October 15, 2013
Critical Health Insurance Should Be Offered to More Virginians
Virginia’s Medicaid program isn’t the broken, out-of-control system that its opponents portray. Far from it. The public insurance program for low-income people provides a wide range of Virginians with needed health care, improves their overall well-being, holds down medical costs, and protects families from financial ruin because of serious illness or injury.
This paper explains how Medicaid does that efficiently, and why Virginia lawmakers should accept federal money to make it even better.
Despite the strong rhetoric of those opposed to expansion, the fact is Medicaid is an efficient insurance program that connects people with the health care they need to stay healthy and productive. And lawmakers should expand coverage options to get hard-working Virginians the help they need.
Among the report’s key findings:
- Medicaid coverage is efficient.
- It costs much less to cover people of similar health status with Medicaid than private insurance. Medicaid costs 27 percent less for children and 20 percent less for adults than private insurance.
- Growth in Virginia Medicaid spending is largely due to the steady rise of health care costs nationwide and greater use of services. These factors account for 66 percent of the growth in costs since 1990.
- Medicaid enrollment has more than tripled since 1990, but that accounts for just 24 percent of spending growth and also includes enrollment increases from three recessions.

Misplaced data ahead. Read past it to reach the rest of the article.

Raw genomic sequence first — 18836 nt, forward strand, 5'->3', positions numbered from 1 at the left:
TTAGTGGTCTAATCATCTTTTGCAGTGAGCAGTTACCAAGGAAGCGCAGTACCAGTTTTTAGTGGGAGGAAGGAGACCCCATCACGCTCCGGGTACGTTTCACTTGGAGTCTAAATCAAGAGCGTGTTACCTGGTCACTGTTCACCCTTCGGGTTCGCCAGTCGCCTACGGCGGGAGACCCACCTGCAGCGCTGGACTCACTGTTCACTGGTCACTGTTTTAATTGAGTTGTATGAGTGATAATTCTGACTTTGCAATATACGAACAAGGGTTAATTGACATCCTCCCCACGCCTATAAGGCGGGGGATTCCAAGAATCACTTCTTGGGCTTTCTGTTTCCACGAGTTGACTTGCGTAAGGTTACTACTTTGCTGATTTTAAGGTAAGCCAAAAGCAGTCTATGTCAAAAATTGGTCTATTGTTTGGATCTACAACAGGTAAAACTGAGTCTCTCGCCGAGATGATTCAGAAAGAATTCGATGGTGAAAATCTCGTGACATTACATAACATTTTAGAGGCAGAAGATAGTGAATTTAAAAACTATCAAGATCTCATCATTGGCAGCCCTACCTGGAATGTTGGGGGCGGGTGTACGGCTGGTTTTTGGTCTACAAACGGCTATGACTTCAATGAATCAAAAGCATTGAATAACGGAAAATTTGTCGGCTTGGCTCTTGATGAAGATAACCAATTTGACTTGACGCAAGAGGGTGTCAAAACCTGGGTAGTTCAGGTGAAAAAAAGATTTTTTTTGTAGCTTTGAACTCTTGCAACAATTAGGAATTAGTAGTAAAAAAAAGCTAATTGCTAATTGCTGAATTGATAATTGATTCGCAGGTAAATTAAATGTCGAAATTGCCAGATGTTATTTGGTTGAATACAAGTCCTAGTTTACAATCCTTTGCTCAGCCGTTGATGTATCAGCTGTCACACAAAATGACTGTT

- Physicians are accepting new patients.
- Contrary to what many critics assert, most doctors accept patients with Medicaid insurance – about 76 percent.
- The share of doctors accepting new Medicaid patients is nearly the same as the share who are accepting new patients with private insurance or Medicare.
- And the Affordable Care Act gives primary care physicians a strong incentive to accept new Medicaid patients right now because it increases reimbursement rates for Medicaid through 2014.
- Medicaid coverage improves health.
- Gaining access to health coverage means that people can get the routine care they need before an inexpensive condition becomes a costly emergency or an expensive chronic illness.
- Compared to people without insurance, people with Medicaid are 25 percent more likely to report that their health is “good” or “excellent.”
- Expanding Medicaid can have significant long-term benefits, including lower overall death rates. In states that expanded Medicaid coverage between 2000 and 2005, the overall death rate declined 6 percent compared to neighboring states that did not expand coverage.
- Expansion would cover hundreds of thousands, but if the money stops, so does expansion.
- Providing Medicaid coverage to nearly 400,000 Virginians without health insurance is a great deal because the federal government will pay 100 percent of the cost through 2016 and no less than 90 percent after that.
- During the 2013 General Assembly session, Virginia lawmakers took the smart step to authorize an automatic end to the expansion if the federal commitment is ever reduced.